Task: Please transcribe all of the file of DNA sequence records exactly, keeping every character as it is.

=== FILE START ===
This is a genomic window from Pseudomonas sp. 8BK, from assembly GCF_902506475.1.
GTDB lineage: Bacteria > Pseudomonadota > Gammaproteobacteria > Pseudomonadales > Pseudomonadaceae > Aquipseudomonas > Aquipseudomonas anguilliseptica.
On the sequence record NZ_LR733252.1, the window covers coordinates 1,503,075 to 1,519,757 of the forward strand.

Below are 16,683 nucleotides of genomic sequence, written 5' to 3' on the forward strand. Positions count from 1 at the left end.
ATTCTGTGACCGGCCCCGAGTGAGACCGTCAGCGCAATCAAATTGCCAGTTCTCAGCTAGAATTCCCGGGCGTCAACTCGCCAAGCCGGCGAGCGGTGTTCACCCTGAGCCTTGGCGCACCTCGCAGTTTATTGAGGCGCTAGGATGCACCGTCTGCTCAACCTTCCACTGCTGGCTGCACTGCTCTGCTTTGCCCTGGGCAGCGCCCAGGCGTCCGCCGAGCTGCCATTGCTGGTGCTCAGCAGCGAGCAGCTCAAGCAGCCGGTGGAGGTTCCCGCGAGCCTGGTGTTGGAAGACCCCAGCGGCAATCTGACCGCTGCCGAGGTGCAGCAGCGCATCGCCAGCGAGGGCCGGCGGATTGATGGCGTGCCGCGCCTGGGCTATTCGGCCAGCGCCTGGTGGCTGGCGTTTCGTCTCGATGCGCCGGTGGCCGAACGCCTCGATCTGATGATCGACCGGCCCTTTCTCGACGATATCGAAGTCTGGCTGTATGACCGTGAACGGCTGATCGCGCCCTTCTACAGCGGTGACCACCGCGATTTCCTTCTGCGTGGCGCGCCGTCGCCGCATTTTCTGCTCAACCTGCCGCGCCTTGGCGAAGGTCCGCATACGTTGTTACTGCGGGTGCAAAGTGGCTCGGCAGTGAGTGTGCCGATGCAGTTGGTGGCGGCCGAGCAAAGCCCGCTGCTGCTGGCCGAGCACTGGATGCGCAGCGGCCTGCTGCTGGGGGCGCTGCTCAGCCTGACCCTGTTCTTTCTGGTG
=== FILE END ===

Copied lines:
This is a genomic window from Pseudomonas sp. 8BK, from assembly GCF_902506475.1.
GTDB lineage: Bacteria > Pseudomonadota > Gammaproteobacteria > Pseudomonadales > Pseudomonadaceae > Aquipseudomonas > Aquipseudomonas anguilliseptica.
On the sequence record NZ_LR733252.1, the window covers coordinates 1,503,075 to 1,519,757 of the forward strand.

Below are 16,683 nucleotides of genomic sequence, written 5' to 3' on the forward strand. Positions count from 1 at the left end.
ATTCTGTGACCGGCCCCGAGTGAGACCGTCAGCGCAATCAAATTGCCAGTTCTCAGCTAGAATTCCCGGGCGTCAACTCGCCAAGCCGGCGAGCGGTGTTCACCCTGAGCCTTGGCGCACCTCGCAGTTTATTGAGGCGCTAGGATGCACCGTCTGCTCAACCTTCCACTGCTGGCTGCACTGCTCTGCTTTGCCCTGGGCAGCGCCCAGGCGTCCGCCGAGCTGCCATTGCTGGTGCTCAGCAGCGAGCAGCTCAAGCAGCCGGTGGAGGTTCCCGCGAGCCTGGTGTTGGAAGACCCCAGCGGCAATCTGACCGCTGCCGAGGTGCAGCAGCGCATCGCCAGCGAGGGCCGGCGGATTGATGGCGTGCCGCGCCTGGGCTATTCGGCCAGCGCCTGGTGGCTGGCGTTTCGTCTCGATGCGCCGGTGGCCGAACGCCTCGATCTGATGATCGACCGGCCCTTTCTCGACGATATCGAAGTCTGGCTGTATGACCGTGAACGGCTGATCGCGCCCTTCTACAGCGGTGACCACCGCGATTTCCTTCTGCGTGGCGCGCCGTCGCCGCATTTTCTGCTCAACCTGCCGCGCCTTGGCGAAGGTCCGCATACGTTGTTACTGCGGGTGCAAAGTGGCTCGGCAGTGAGTGTGCCGATGCAGTTGGTGGCGGCCGAGCAAAGCCCGCTGCTGCTGGCCGAGCACTGGATGCGCAGCGGCCTGCTGCTGGGGGCGCTGCTCAGCCTGACCCTGTTCTTTCTGGTG